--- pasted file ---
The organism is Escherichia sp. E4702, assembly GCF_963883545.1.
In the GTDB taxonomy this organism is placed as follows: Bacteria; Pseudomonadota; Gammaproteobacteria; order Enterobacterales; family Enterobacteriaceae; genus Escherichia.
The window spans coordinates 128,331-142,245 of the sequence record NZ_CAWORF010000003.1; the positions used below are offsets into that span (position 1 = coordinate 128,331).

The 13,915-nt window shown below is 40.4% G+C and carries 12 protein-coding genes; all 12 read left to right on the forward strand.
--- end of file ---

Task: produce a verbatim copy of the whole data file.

The organism is Escherichia sp. E4702, assembly GCF_963883545.1.
In the GTDB taxonomy this organism is placed as follows: Bacteria; Pseudomonadota; Gammaproteobacteria; order Enterobacterales; family Enterobacteriaceae; genus Escherichia.
The window spans coordinates 128,331-142,245 of the sequence record NZ_CAWORF010000003.1; the positions used below are offsets into that span (position 1 = coordinate 128,331).

The 13,915-nt window shown below is 40.4% G+C and carries 12 protein-coding genes; all 12 read left to right on the forward strand.